Adobe Systems Incorporated v. Brooks et al

Filing 22

ORDER by Judge Whyte granting 18 Motion for Default Judgment. (rmwlc2, COURT STAFF) (Filed on 3/5/2009)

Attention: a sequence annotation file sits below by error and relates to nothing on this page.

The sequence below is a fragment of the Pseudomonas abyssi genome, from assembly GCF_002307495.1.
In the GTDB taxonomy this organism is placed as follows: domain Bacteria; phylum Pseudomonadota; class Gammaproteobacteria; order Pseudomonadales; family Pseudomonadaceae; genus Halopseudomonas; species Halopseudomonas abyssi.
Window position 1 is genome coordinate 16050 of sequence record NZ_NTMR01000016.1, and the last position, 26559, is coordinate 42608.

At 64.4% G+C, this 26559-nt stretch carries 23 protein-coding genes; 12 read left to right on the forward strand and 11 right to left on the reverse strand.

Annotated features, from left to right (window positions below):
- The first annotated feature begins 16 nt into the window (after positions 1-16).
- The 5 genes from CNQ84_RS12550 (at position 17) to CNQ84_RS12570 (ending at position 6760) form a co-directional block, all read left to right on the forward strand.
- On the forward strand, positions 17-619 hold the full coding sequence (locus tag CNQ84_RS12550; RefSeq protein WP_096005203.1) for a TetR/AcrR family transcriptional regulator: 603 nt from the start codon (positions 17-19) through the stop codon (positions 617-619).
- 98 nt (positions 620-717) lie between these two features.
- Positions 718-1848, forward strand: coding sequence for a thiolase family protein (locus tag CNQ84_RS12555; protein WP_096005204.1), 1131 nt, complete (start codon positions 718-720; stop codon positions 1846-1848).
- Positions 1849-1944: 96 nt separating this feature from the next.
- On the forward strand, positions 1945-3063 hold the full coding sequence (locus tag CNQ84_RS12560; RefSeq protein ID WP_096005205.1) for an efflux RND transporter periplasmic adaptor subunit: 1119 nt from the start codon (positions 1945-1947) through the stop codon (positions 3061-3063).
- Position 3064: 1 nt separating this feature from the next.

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1 2 3 4 5 6 7 8 9 10 United States District Court For the Northern District of California 11 12 13 14 15 16 17 18 19 20 21 22 23 24 25 26 27 28 A. Plaintiff Adobe Systems Incorporated ("Adobe") moves for default judgment against defendant Jeffrey Brooks ("Brooks") and MSM, Inc. The court has considered the papers submitted in support of this motion, the argument of plaintiff's counsel and the declarations of Mr. Johnson, Mr. Stickle and Ms. Drey. For the reasons set forth below, the court grants Adobe's motion for default judgment. I. BACKGROUND Adobe Systems Incorporated v. JEFFREY BROOKS a/k/a Sean Brooks, MSM, Inc., Defendants. ORDER GRANTING ENTRY OF DEFAULT JUDGMENT [Re Docket No. 18] ADOBE SYSTEMS INCORPORATED, Plaintiff, No. 5:08-cv-04044 RMW IN THE UNITED STATES DISTRICT COURT FOR THE NORTHERN DISTRICT OF CALIFORNIA SAN JOSE DIVISION E-FILED on 03/05/09 Adobe develops and distributes computer software programs that offer developers and enterprises tools for creating, managing, delivering and engaging with content across multiple operating systems, devices and media. Compl. 2. Adobe owns copyrights in its software and owns the exclusive rights to reproduce and distribute to the public copies of Adobe software in the ORDER GRANTING PLAINTIFF'S MOTION FOR DEFAULT JUDGMENT--No. 5:08-cv-04044 RMW JAS 1 2 3 4 5 6 7 8 9 10 United States District Court For the Northern District of California 11 12 13 14 15 16 17 18 19 20 21 22 23 24 25 26 27 28 United States. Id. 8. Among titles produced and distributed by Adobe are Acrobat, Creative Suite, Dreamweaver, Flash, Illustrator, PageMaker, Photoshop, and Shockwave. Id. Similarly, Adobe owns trademarks in such product names, including the ADOBE, ACROBAT, CREATIVE SUITE, FLASH, PHOTOSHOP, and SHOCKWAVE trademarks. Id. 9. Adobe asserts that these trademarks have been registered with the U.S. Patent and Trademark Office, have acquired secondary meaning, and have been continuously used by Adobe from the registration date or earlier until the present time. Id. 10-11. Moreover, Adobe contends that it undertakes great expense and risk in conceiving, developing, testing, manufacturing, marketing, and delivering its software products to consumers and expends significant resources to develop and maintain the considerable goodwill it enjoys in its trademarks and in its reputation for high quality. Id. 2, 9. B. Jeffrey Brooks and MSM, Inc. Brooks is an individual who does business on iOffer with the seller name "msminc." Compl. 12. Brooks offered Adobe products for sale on iOffer, which are in fact unauthorized copies of Adobe software. Id. 16. Purchasers on iOffer may (but are not required to) post positive or negative "feedback" or comments on their purchase and sale experience. Id. 15. Adobe filed its complaint against Brooks on August 25, 2008 alleging claims of copyright and trademark infringement. Brooks was served with a summons and the complaint on October 29, 2008. Docket No. 10 (Certificate of Service by Adobe). On December 8, 2008, default was entered against Brooks. Id. 5. In addition to a permanent injunction against further infringing activities, Adobe seeks $250,000 in statutory damages against Brooks and post-judgment interest. II. ANALYSIS A. Default judgment Under Federal Rule of Civil Procedure 55(b)(2), a party can apply to the court for entry of judgment by default. "The district court's decision whether to enter a default judgment is a discretionary one." Aldabe v. Aldabe, 616 F.2d 1089, 1092 (9th Cir. 1980). In exercising its discretion to enter default judgment, the court will consider the following factors: (1) the possibility of prejudice to plaintiff, (2) the merits of plaintiff's substantive claim, (3) the sufficiency of the ORDER GRANTING PLAINTIFF'S MOTION FOR DEFAULT JUDGMENT--No. 5:08-cv-04044 RMW JAS 2 1 2 3 4 5 6 7 8 9 10 United States District Court For the Northern District of California 11 12 13 14 15 16 17 18 19 20 21 22 23 24 25 26 27 28 complaint, (4) the sum of money at stake in the action, (5) the possibility of a dispute concerning the material facts, (6) whether the default was due to excusable neglect, and (7) the strong policy underlying the Federal Rules of Civil Procedure favoring decisions on the merits. Eitel v. McCool, 782 F.2d 1470, 1471-72 (9th Cir. 1986). For the following reasons, these factors favor entry of default judgment against defendant Brooks. 1. Merits of Substantive Claims and Sufficiency of the Complaint After the entry of default, well-pleaded factual allegations in the complaint are taken as true, except as to the amount of damages. Fair Hous. of Marin v. Combs, 285 F.3d 899, 906 (9th Cir. 2002). The merits of Adobe's substantive claims and the sufficiency of the complaint can thus be considered together. Although the complaint alleges claims for copyright infringement, Adobe's motion for default judgment addresses only its claims for trademark infringement. Adobe claims that Brooks infringed its trademarks. To prove trademark infringement under 15 U.S.C. 1114, Adobe must show: (1) it has a valid, protectable trademark; (2) it owns the trademark; (3) Brooks has used in commerce without authorization a copy, reproduction, counterfeit or colorable imitation of Adobe's mark in connection with the sale, distribution, or advertising of goods and services; and (4) Brooks' use of the mark is likely to cause confusion. See Applied Info. Scis. Corp. v. eBay, Inc., 511 F.3d 966, 969 (9th Cir. 2007) (citing Brookfield Commc'ns, Inc. v. W. Coast Entm't Corp., 174 F.3d 1036, 1047, 1053 (9th Cir. 1999)); 15 U.S.C. 1114. Here, Adobe alleges all the facts necessary to establish trademark infringement by Brooks. Adobe alleges that its marks are valid and protectable trademarks registered with the United States Patent and Trademark Office and owned by Adobe. Compl. 9-11. Registration of a mark on the principal register in the Patent and Trademark Office is prima facie evidence of the validity of the mark. See Applied Info., 511 F.3d at 970. In its complaint and through declarations, Adobe has shown that it owns the registered trademarks. Id; Stickle Declaration 3; Ex. F. Adobe further alleges that the use of its marks is likely to cause confusion as to the product's origin and that consumers would believe the software to be a genuine Adobe product. Brooks' use of Adobe's marks creates consumer confusion, including confusion as to Adobe's "affiliation, sponsorship, endorsement or approval of the unauthorized product." Compl. 15-19. Thus, taking the factual ORDER GRANTING PLAINTIFF'S MOTION FOR DEFAULT JUDGMENT--No. 5:08-cv-04044 RMW JAS 3 1 2 3 4 5 6 7 8 9 10 United States District Court For the Northern District of California 11 12 13 14 15 16 17 18 19 20 21 22 23 24 25 26 27 28 allegations in Adobe's complaint as true, Adobe has adequately stated a claim for trademark infringement. 2. Remainder of the Eitel Factors. The remaining Eitel factors weigh in favor of granting Adobe's default judgment motion. First, if the default judgment motion is denied, Adobe will be left without a remedy or means to prevent Brooks' continued infringement. Because Brooks never filed an answer to the complaint or appeared before the court, it is unclear whether there would be a dispute over material facts. And because Adobe has sufficiently alleged facts necessary to maintain its claims for relief under the Lanham Act and Brooks has made no attempt to challenge the accuracy of the complaint, no dispute of material fact exists that would preclude the court from granting Adobe's motion. Moreover, there is no evidence that Brooks' failure to respond was the result of excusable neglect. Even though policy favors deciding cases on the merits, Rule 55(b) allows the entry of default judgment where, in situations such as this, the defendant has refused to litigate. See PepsiCo, Inc. v. Cal. Security Cans, 238 F. Supp. 2d 1172, 1177 (C.D. Cal. 2002) (stating that the "defendants failure to answer the plaintiff's complaint makes a decision on the merits of the case impractical, if not impossible."). On balance, the Eitel factors weigh in favor of granting default judgment. B. Determination of Relief Although the factual allegations are taken as true simply because of Brooks' default, some proof of the amount of damages requested is required. Geddes v. United Fin. Group, 559 F.2d 557, 560 (9th Cir. 1977). Adobe seeks a permanent injunction under 15 U.S.C. 1116(c), statutory damages under 15 U.S.C. 1117(c), and post-judgment interest under 28 U.S.C. 1961(a). 1. Permanent Injunction. Under the Lanham Act, a court may enter an injunction against a defendant to prevent future trademark infringement. See 15 U.S.C. 1116(a); Century 21 Real Estate Corp. v. Sanlin, 846 F.2d 1175, 1180-81 (9th Cir. 1988) ("Injunctive relief is the remedy of choice for trademark and unfair competition cases, since there is no adequate remedy at law for the injury caused by a defendant's continuing infringement."). An injunction is warranted when past behavior and ongoing possibility ORDER GRANTING PLAINTIFF'S MOTION FOR DEFAULT JUDGMENT--No. 5:08-cv-04044 RMW JAS 4 1 2 3 4 5 6 7 8 9 10 United States District Court For the Northern District of California 11 12 13 14 15 16 17 18 19 20 21 22 23 24 25 26 27 28 constitute a future threat of continued infringement. See Jackson v. Sturkie, 255 F. Supp. 2d 1096, 1103 (N.D. Cal. 2003). Adobe alleges that unless Brooks is enjoined he will continue to infringe causing irreparable harm and damage to Adobe. Compl. 29. Brooks' refusal to answer or appear in this litigation has given the court no assurance that Brooks' infringing activity will cease and makes it difficult for Adobe to prevent further infringement. Here, injunctive relief is warranted and Adobe's motion for a permanent injunction is granted. 2. Statutory Damages. Under trademark law, a plaintiff may elect to recover an award of statutory damages for actions involving the use of a counterfeit mark at any time before final judgment is entered. 15 U.S.C. 1117(c). In its discretion, a court can award not less than $500 but not more than $100,000 for non-willful infringement, and up to $1,000,000 for willful trademark infringement. Id. As the statute's range indicates, the court is given broad discretion to determine the amount of statutory damages to be awarded. Peer Int'l Corp. v. Pausa Records, Inc., 909 F.2d 1332, 1336 (9th Cir. 1990). Willful infringement requires "knowledge that the defendant's conduct constitutes [trademark] infringement." Id. at n.3. Willfulness can also be inferred from a defendant's failure to defend. Philip Morris USA, Inc. v. Castworld Prods., Inc., 219 F.R.D. 494, 500 (C.D. Cal. 2003) (holding that defendant willfully infringed plaintiff's trademark based on plaintiff's allegations of willful infringement and defendant's "failure to comply with the judicial process or to participate in any way in the present litigation"). Although Adobe argues that Brooks' infringement was willful, Adobe does not ask for the maximum enhanced statutory damages for the infringement of each trademark. Adobe seeks $50,000 for each of the five trademarks infringed for a total of $250,000 in statutory damages. Adobe argues that Brooks' conduct is willful because: (1) Brooks failed to defend this lawsuit or any of Adobe's allegations in the complaint; and (2) Adobe's trademarks were duplicated in Brooks' counterfeit merchandise. Whether Brooks acted willfully or with bad faith "require[s] a connection between [the] defendant's awareness of its competitor and its actions at those competitors' expense." Lindy Pen Co., Inc. v. Bic Pen Corp., 982 F.2d 1400, 1406 (9th Cir. 1993). Here, willfulness can be ORDER GRANTING PLAINTIFF'S MOTION FOR DEFAULT JUDGMENT--No. 5:08-cv-04044 RMW JAS 5 1 2 3 4 5 6 7 8 9 10 United States District Court For the Northern District of California 11 12 13 14 15 16 17 18 19 20 21 22 23 24 25 26 27 28 inferred from the declarations and exhibits attached to Adobe's application for default judgment. Printouts from Brooks' iOffer auction webpage show Adobe products with photos of software boxes, and are listed as "FULL INSTALL," Pl.'s Mot. for Default, Ex. E at 30. Brooks' statements on the auction website effectively declare that the counterfeit products are authentic while asking for a much lower price than what Adobe charges for the product. This conduct plainly constitutes a deliberate attempt to deceive, entitling Adobe to recover up to the maximum statutory damages per counterfeit mark for type of good sold or offered as provided under 1117(c)(2). In calculating reasonable statutory damages owned to Adobe, a recent trademark counterfeiting case brought by Microsoft in the Northern District of California is instructive. Microsoft identified only three units of counterfeit software that were sold by the defendant but asked for statutory damages in excess of three million dollars. Microsoft Corp. v. Ricketts, No. C 06-06712 WHA, Slip Copy, 2007 WL 1520965, *4 (N.D. Cal. May 24, 2007). The court looked to estimates of actual damages in calculating the statutory damages and found that plaintiff had not presented an estimate of how much the defendant profited from his infringing activity. Id. The court accordingly decreased the statutory damages award to $1,000 per trademark infringed and $1,500 per copyright infringed, holding that the amount is "twice the minimum under each statute to reflect the finding of willfulness" and that coupled with a permanent injunction the damages "will adequately serve the purpose of deterrence." Id.; see also Chanel Inc. v. Doan, 2007 WL 781976, *5 (N.D. Cal. Mar. 13, 2007) ("Although the statutory damages need not reflect the defendants' unlawfully obtained profits, some district courts use 1117(b) as a guide for setting damages under 1117(c)."). Similarly, Adobe has identified only one unit of counterfeit software that Brooks sold and does not explain how $250,000 in statutory bears a plausible relationship to Brooks' profits from infringement. "Statutory damages are intended to serve as a deterrent, but that does not justify such a windfall." Microsoft, 2007 WL 1520965 at *4 (citing Peer Int'l, 909 F.2d at 1332). The court agrees with the approach taken in Microsoft. But here there is some evidence that Brooks' practice extends beyond the single sale at issue. In his declaration, Christopher Johnson states that in May 2008, he "conducted research into the sales of iOffer user 'msminc' and discovered that he had ORDER GRANTING PLAINTIFF'S MOTION FOR DEFAULT JUDGMENT--No. 5:08-cv-04044 RMW JAS 6 1 2 3 4 5 6 7 8 9 10 United States District Court For the Northern District of California 11 12 13 14 15 16 17 18 19 20 21 22 23 24 25 26 27 28 offered for sale and sold additional Adobe products, including Adobe Photoshop and Adobe Dreamweaver." The screenshots of Mr. Johnson's internet research display lists of Adobe software for sale and feedback from satisfied purchasers. The court therefore concludes that Brooks' use of Adobe's trademark was likely more than just an occassional recurrence. The interests of deterrence justify an award of $10,000 infringement and a total of $50,000. C. Post-Judgment Interest Adobe also seeks post-judgment interest from the date of the entry of judgment until the date the judgment is paid in full. 28 U.S.C. 1961(a) mandates that "[i]nterest shall be allowed on any money judgment in a civil case recovered in a district court." Air Separation, Inc. v. Underwriters at Lloyd's of London, 45 F.3d 288, 290 (9th Cir. 1994). Adobe is entitled to interest on a judgment "at a rate equal to the weekly average 1-year constant maturity Treasury yield, as published by the Board of Governors of the Federal Reserve System, for the calendar week preceding." 28 U.S.C. 1961(a); Bd. Of Trs. of Laborers Health & Welfare Trust Fund For N. Cal. v. Shade Constr. & Eng'g, No. C 06-6830, 2007 WL 3071003, at *11 (N.D. Cal. Oct. 19, 2007). Accordingly, Adobe is entitled to post-judgment interest on the judgment and the calculation will begin on the date judgment is entered against Brooks. III. ORDER For the foregoing reasons, the court grants Adobe's motion for default judgment. Adobe's motions for a permanent injunction and post-judgment interest are also granted. Judgment shall be entered in favor of Adobe in the amount of $50,000 in damages against defendant Brooks. Dated: 03/05/09 RONALD M. WHYTE United States District Judge ORDER GRANTING PLAINTIFF'S MOTION FOR DEFAULT JUDGMENT--No. 5:08-cv-04044 RMW JAS 7 1 2 3 4 5 6 7 8 9 10 United States District Court For the Northern District of California 11 12 13 14 15 16 17 18 19 20 21 22 23 24 25 26 27 28 Notice of this document has been electronically sent to: Counsel for Plaintiff: J. Andrew Coombs Nicole L. Drey Defendants: (no appearances) andy@coombspc.com nicole@coombspc.com Counsel are responsible for distributing copies of this document to co-counsel that have not registered for e-filing under the court's CM/ECF program. Dated: 03/05/09 JAS Chambers of Judge Whyte ORDER GRANTING PLAINTIFF'S MOTION FOR DEFAULT JUDGMENT--No. 5:08-cv-04044 RMW JAS 8